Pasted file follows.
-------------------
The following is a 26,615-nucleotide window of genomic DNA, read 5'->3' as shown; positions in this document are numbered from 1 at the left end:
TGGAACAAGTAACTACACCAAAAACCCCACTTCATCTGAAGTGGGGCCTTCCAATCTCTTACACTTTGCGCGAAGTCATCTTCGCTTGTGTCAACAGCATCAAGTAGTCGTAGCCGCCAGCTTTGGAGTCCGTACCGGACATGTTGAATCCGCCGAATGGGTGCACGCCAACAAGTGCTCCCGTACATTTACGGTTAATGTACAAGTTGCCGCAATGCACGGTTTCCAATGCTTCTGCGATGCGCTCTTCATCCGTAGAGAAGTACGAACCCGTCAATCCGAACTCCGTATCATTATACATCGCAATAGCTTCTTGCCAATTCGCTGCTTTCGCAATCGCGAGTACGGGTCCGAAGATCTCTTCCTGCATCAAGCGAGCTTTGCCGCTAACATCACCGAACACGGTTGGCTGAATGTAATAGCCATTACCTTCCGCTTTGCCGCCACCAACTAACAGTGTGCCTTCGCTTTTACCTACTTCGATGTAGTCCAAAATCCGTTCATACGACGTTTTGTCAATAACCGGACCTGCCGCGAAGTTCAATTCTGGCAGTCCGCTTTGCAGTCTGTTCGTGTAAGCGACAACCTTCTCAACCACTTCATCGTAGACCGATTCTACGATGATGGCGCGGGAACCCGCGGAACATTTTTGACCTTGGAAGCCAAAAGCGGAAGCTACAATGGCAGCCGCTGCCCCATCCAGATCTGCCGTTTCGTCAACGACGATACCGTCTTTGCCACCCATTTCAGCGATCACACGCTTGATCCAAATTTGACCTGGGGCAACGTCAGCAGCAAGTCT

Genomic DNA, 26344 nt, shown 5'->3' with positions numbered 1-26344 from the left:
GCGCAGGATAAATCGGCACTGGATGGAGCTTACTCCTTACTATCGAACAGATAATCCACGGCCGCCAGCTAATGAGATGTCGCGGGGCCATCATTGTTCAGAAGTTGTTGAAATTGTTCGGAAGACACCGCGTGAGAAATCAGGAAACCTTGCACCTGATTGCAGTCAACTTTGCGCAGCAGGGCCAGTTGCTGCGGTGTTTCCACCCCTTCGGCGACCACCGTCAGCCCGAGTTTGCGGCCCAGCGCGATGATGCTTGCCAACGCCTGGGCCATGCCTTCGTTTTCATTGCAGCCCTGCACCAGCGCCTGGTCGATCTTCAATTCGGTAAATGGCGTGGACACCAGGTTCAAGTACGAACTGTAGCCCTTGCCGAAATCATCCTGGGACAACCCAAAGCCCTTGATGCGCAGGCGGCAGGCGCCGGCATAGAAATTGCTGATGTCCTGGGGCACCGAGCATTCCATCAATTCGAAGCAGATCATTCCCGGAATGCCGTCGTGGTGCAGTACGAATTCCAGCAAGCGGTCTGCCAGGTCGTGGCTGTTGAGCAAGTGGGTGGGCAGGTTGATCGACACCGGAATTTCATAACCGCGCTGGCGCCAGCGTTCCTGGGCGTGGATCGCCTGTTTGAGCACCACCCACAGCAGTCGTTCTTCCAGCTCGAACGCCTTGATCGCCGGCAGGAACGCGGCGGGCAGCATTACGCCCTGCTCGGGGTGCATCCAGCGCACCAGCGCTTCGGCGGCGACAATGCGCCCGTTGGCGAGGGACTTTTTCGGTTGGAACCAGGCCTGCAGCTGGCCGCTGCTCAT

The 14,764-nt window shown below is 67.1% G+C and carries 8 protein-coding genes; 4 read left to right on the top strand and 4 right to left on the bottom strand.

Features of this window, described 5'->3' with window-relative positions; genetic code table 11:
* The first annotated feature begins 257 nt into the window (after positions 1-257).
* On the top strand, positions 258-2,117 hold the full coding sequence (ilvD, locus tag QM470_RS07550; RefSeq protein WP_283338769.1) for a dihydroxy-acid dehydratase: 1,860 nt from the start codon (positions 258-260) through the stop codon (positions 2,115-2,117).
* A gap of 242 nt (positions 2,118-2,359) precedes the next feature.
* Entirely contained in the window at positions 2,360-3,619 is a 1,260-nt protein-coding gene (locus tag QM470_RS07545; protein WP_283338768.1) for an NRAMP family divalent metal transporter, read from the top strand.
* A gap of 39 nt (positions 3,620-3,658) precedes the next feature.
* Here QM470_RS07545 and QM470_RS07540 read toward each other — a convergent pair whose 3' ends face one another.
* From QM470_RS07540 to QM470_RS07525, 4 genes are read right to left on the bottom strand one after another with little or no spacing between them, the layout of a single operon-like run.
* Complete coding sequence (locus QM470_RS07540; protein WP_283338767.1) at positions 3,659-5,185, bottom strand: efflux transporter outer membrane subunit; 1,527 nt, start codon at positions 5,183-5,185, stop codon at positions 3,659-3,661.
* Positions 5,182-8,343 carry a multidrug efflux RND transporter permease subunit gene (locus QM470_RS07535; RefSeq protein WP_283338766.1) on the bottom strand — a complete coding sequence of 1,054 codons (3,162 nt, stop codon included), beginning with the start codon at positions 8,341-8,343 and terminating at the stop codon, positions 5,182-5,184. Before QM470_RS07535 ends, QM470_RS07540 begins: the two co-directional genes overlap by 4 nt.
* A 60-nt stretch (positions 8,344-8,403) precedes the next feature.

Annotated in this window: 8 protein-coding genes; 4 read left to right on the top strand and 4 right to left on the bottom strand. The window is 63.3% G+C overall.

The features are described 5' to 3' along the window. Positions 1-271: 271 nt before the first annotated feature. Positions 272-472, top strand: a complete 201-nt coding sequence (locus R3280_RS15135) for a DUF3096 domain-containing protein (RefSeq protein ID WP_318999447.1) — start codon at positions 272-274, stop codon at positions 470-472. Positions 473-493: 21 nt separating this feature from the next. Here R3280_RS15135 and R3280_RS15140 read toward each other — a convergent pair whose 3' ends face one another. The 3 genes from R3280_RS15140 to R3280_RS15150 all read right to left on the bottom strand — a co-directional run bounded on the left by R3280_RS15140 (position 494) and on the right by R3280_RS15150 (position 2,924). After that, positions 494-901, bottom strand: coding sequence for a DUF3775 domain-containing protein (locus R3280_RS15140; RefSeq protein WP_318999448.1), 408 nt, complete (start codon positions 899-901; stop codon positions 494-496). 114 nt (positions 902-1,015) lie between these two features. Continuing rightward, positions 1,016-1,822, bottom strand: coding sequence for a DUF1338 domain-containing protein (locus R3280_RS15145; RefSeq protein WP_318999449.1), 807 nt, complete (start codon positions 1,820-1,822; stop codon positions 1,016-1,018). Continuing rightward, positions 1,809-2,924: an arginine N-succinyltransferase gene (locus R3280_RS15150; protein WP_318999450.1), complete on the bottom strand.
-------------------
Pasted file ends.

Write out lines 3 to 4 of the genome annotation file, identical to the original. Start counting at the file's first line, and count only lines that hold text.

Genomic DNA, 26344 nt, shown 5'->3' with positions numbered 1-26344 from the left:
GCGCAGGATAAATCGGCACTGGATGGAGCTTACTCCTTACTATCGAACAGATAATCCACGGCCGCCAGCTAATGAGATGTCGCGGGGCCATCATTGTTCAGAAGTTGTTGAAATTGTTCGGAAGACACCGCGTGAGAAATCAGGAAACCTTGCACCTGATTGCAGTCAACTTTGCGCAGCAGGGCCAGTTGCTGCGGTGTTTCCACCCCTTCGGCGACCACCGTCAGCCCGAGTTTGCGGCCCAGCGCGATGATGCTTGCCAACGCCTGGGCCATGCCTTCGTTTTCATTGCAGCCCTGCACCAGCGCCTGGTCGATCTTCAATTCGGTAAATGGCGTGGACACCAGGTTCAAGTACGAACTGTAGCCCTTGCCGAAATCATCCTGGGACAACCCAAAGCCCTTGATGCGCAGGCGGCAGGCGCCGGCATAGAAATTGCTGATGTCCTGGGGCACCGAGCATTCCATCAATTCGAAGCAGATCATTCCCGGAATGCCGTCGTGGTGCAGTACGAATTCCAGCAAGCGGTCTGCCAGGTCGTGGCTGTTGAGCAAGTGGGTGGGCAGGTTGATCGACACCGGAATTTCATAACCGCGCTGGCGCCAGCGTTCCTGGGCGTGGATCGCCTGTTTGAGCACCACCCACAGCAGTCGTTCTTCCAGCTCGAACGCCTTGATCGCCGGCAGGAACGCGGCGGGCAGCATTACGCCCTGCTCGGGGTGCATCCAGCGCACCAGCGCTTCGGCGGCGACAATGCGCCCGTTGGCGAGGGACTTTTTCGGTTGGAACCAGGCCTGCAGCTGGCCGCTGCTCAT